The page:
Thursday, May 17, 2012
Plea to stop release of pork barrel to lawmakers junked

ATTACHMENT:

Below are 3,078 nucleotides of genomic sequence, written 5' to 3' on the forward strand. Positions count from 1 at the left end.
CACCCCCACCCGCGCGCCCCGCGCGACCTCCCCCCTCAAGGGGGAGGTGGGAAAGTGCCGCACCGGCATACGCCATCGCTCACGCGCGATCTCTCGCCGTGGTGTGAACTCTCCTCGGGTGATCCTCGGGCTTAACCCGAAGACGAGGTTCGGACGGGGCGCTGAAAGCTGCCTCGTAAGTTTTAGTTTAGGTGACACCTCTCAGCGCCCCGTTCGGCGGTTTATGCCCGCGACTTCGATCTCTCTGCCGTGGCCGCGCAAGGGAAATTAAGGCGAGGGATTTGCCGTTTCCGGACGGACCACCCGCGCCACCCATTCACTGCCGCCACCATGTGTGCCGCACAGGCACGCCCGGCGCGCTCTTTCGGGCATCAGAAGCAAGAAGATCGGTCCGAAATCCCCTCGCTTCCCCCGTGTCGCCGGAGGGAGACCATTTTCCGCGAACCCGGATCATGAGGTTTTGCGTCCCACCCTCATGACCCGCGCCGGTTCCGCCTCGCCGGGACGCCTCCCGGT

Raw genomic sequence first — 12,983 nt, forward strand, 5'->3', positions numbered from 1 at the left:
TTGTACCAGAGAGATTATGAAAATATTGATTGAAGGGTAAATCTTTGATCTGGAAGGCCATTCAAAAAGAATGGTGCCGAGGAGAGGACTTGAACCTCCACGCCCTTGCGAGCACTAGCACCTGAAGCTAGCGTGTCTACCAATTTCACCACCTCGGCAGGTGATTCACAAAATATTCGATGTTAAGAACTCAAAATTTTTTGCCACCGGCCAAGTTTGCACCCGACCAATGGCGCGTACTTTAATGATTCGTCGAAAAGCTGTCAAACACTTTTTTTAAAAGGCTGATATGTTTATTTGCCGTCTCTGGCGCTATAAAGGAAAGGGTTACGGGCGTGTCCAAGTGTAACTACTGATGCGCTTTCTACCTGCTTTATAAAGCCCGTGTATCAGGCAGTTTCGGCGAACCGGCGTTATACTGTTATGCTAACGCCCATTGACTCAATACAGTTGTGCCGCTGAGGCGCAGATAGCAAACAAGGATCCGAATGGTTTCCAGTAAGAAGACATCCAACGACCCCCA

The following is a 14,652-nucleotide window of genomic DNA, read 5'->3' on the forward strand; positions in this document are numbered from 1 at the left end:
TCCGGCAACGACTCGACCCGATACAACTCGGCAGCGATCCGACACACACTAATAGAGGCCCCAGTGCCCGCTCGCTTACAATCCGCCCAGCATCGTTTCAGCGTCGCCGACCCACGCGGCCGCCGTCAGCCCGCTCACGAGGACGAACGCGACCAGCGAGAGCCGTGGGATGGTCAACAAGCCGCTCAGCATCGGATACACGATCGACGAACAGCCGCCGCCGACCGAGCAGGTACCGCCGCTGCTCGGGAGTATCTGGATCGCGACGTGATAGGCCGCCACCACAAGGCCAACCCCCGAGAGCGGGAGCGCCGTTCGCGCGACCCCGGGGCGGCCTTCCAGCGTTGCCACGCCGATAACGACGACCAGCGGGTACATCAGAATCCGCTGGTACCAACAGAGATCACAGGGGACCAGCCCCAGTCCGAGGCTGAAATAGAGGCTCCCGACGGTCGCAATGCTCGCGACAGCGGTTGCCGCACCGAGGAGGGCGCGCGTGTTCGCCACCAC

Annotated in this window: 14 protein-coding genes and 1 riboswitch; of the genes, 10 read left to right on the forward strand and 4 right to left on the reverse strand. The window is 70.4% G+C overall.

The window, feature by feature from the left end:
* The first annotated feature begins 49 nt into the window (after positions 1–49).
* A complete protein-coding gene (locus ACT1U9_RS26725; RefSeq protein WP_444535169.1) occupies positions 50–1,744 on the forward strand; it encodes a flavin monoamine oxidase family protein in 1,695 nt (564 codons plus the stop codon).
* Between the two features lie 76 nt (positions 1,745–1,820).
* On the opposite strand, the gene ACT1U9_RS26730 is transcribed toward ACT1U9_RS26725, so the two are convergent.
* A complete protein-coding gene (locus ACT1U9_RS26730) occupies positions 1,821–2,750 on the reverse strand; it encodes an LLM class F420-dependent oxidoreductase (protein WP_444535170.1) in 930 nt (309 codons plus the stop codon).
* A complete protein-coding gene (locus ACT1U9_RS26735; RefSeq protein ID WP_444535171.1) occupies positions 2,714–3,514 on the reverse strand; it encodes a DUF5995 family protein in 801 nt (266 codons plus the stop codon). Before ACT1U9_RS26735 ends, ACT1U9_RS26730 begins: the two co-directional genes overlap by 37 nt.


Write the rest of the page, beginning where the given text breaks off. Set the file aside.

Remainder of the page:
THE Supreme Court (SC) struck down an attempt by a lawyers’ group that sought to stop the release of the Priority Development Assistance Fund (PDAF), widely known as “pork barrel,” to lawmakers. In its petition, the group cited alleged misuse of allocations via kickbacks given by favored contractors to corrupt officials. But the SC en banc dismissed the petition for certiorari that Lawyers Against Monopoly and Poverty (Lamp) filed in a bid to stop the Department of Budget and Management (DBM) from releasing the PDAF to lawmakers. “While the court is not unaware of the yoke caused by graft and corruption, the evils propagated by a piece of valid legislation cannot be used as a tool to overstep constitutional limits and arbitrarily annul acts of Congress,” the decision Associate Justice Jose Catral Mendoza penned for the SC en banc read. Lamp members, numbering 25 lawyers, filed the petition against the DBM secretary, Senate president, and treasurer of the Philippines, Commission on Audit and speaker of the House of Representatives. The lawyers’ group, which was formed to “dismantle all forms of political, economic or social monopoly” in the country, includes Justice Abraham Sarmiento, Sen. Aquilino Pimentel Jr., and Bartolome Fernandez Jr. among its board of consultants. Constitutionality In their petition, Lamp questioned the constitutionality of the implementation of PDAF, which is provided for in Republic Act 9206, or the General Appropriations Act of 2004. The lawyers argued that the provision in RA 9206, particularly on the use and release of funds, is “silent” and, therefore, prohibits an automatic or direct allocation of lump sums to the senators and congressmen for the funding of projects. The above provision, Lamp pointed out, does not empower congressmen to propose, select and identify programs and projects to be funded out of PDAF. The petitioners also argued that the solons’ act of spending the public funds for their chosen projects “intrudes into an executive function.” They added that congressmen cannot “virtually tell or dictate” the executive branch of the government how to spend taxpayers’ money. The petitioners further said the appropriation power of Congress does not include proposing, selecting and identifying projects that lawmakers intend to fund. Such power, the lawyers said, “essentially and exclusively” pertains to the executive branch of government. Lack of legal basis But the respondents sought the dismissal of the petition for lack of legal basis. The government agencies clarified that the perception that pork barrel is a source of corruption among unscrupulous lawmakers is baseless. The allegations of the petitioners should not be based on mere speculations, the defendants said. In its decision, the high court said the petition lacks proof. “No convincing proof was presented showing that, indeed, there were direct releases of funds to the members of Congress, who actually spend them according to their sole discretion,” the high tribunal said. While it acknowledged the “patriotism and good motive” of the lawyers in filing the petition, the high court ruled “all presumptions are indulged in favor of constitutionality.” “One who attacks a statute, alleging unconstitutionality, must prove its invalidity beyond a reasonable doubt,” the high tribunal said.